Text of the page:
The problem. The U.S. government is demonstrably unable to protect the classified information on which much of national security is based. In the Manning and Snowden era when possibly two million classified documents are made public and the press is awarded prizes for publishing much of the stolen material, it is fair to ask whether the government is capable of protecting the information required for effective intelligence, military, and diplomatic results. As internet‐age leakers are outpacing spies as insider threats, it would appear that the paradigm to protect classified information is fundamentally broken, and it is time to consider what it might take to fix it. Or if the paradigm is truly beyond repair, what should replace it?
Space as a domain and the systems that use it are integrated with American power, whether the soft power of culture, reputation, diplomacy and economics or the hard power of armed force. For that reason, it is no longer possible to stovepipe strategic thinking about space and national security. Developments in one area directly affect others. From civil space programs that help shape foreign spending on space and trade arrangements that impact access to space and have diplomatic consequence to military systems that civilian users have come to rely upon, policymakers must approach developments in space as an integrated whole, a single phenomenon that requires expertise across the range of space activities.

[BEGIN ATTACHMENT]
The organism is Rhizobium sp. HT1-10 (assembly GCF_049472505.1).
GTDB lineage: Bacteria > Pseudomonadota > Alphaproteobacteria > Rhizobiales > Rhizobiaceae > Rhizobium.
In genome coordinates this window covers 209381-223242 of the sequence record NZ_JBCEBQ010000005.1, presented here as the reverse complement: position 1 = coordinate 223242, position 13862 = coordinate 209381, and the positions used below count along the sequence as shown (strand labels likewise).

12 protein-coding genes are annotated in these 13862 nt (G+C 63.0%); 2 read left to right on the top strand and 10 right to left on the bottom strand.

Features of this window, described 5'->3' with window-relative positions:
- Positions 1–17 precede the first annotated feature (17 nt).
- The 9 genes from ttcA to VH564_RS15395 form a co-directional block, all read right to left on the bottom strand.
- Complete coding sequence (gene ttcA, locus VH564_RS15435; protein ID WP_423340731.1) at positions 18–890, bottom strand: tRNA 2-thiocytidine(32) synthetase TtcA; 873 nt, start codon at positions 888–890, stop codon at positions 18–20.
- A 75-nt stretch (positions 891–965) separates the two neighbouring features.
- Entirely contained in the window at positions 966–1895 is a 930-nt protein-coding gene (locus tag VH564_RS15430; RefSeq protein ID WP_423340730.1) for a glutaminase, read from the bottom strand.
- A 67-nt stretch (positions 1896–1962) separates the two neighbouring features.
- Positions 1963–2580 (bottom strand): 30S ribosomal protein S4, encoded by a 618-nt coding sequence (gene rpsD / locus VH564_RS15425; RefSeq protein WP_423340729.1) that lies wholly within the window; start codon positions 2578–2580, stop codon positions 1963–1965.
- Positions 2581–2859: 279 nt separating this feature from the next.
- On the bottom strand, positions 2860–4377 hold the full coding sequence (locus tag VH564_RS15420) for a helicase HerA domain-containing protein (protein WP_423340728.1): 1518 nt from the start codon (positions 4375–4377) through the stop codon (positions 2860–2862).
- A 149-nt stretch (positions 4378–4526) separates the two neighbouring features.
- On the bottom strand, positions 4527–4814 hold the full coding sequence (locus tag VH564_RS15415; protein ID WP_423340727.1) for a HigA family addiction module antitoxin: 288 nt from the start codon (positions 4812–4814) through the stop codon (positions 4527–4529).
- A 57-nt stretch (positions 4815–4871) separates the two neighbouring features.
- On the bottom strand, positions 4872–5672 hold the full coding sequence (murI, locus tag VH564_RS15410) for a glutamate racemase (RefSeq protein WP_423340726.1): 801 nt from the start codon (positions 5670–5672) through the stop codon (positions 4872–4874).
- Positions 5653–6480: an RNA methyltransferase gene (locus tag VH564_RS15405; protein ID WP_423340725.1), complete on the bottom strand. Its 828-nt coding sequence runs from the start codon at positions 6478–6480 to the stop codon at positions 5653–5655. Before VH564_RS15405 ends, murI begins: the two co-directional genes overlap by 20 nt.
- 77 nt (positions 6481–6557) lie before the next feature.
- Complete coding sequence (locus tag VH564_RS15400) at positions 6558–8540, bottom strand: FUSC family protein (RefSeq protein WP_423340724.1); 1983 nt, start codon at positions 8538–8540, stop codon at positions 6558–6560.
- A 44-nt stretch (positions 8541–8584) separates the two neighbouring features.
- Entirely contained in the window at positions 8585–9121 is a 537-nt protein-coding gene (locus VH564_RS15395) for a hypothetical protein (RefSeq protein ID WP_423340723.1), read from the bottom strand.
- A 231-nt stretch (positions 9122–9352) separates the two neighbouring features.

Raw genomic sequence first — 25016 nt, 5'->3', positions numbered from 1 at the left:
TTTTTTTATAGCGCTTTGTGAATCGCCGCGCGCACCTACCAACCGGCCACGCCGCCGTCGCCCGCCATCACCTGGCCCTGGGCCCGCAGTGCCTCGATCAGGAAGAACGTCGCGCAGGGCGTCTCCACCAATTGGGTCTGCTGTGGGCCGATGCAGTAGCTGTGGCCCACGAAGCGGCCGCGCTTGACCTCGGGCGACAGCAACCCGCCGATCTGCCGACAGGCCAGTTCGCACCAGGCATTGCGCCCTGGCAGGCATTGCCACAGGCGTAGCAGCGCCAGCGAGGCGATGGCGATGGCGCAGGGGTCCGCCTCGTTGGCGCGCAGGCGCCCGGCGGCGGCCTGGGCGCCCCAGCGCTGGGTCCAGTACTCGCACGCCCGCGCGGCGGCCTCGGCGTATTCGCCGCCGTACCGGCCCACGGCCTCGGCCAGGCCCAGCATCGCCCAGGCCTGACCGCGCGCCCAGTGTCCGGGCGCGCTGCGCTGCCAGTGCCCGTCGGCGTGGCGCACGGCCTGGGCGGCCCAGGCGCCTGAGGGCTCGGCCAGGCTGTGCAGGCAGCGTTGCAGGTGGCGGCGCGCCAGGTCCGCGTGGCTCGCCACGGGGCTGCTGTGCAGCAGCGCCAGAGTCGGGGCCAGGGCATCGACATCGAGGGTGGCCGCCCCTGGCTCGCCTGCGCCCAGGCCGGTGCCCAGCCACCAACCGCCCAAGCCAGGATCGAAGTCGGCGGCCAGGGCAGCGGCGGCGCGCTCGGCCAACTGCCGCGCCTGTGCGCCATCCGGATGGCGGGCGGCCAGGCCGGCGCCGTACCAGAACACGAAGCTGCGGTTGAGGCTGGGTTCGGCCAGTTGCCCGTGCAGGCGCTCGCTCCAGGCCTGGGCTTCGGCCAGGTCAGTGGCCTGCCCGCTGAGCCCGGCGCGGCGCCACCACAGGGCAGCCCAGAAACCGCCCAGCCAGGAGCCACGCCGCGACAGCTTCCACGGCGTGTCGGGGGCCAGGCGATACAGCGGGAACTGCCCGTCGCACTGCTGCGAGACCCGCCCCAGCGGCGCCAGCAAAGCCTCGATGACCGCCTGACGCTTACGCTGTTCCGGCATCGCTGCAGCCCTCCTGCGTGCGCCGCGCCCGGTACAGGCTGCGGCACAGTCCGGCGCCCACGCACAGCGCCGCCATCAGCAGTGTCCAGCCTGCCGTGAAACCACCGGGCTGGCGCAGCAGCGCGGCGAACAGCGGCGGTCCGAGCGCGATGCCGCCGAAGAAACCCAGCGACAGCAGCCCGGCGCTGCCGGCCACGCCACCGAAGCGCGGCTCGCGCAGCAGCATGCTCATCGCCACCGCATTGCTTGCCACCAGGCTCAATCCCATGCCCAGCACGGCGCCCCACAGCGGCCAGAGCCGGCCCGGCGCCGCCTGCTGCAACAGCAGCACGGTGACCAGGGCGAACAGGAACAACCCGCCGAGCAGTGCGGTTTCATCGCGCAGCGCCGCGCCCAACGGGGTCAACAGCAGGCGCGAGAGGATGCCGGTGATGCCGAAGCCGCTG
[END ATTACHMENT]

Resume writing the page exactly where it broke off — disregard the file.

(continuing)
Today, the Obama administration and Congress have a variety of options before them for strengthening the defense of the U.S. homeland against ballistic missile attack. The word “options,” however, should not be interpreted as an either/or choice. Official Washington should not—indeed, cannot choose between defending the homeland against ballistic missile attack and erecting regional capabilities against the threat. Rather, it is necessary to treat the variety of programs available for this purpose not as options, but as components of a global plan for development and fielding: essentially, an “all of the above” approach. Only in this way can America achieve the proper balance between missile defense capabilities for the protection of the United States and the protection of our friends and allies and forces in various regions around the world...
Islam has two main sects, Sunni and Shi’a. The process by which the original schism materialized and played out—though well over 1,400 years old—remains the foundation of the ideas and tensions which continue to drive the split. As such, understanding what happened nearly a millennia-and-a-half ago is essential to understanding the contemporary divisions that exist within the Muslim world.
There has been much talk about the “pivot to Asia” as if it is something novel or new. In truth, however, U.S. foreign policy has been engaged in a pivot to Asia ever since Commodore Perry sailed under orders given to him by President Millard Fillmore in 1853 to open up Japan. Missing in the current approach, however, has been discussion about South Asia, except when South Asian states (namely Pakistan, India, Nepal, and Bangladesh) intersect with issues related to Central Asia and the war in Afghanistan.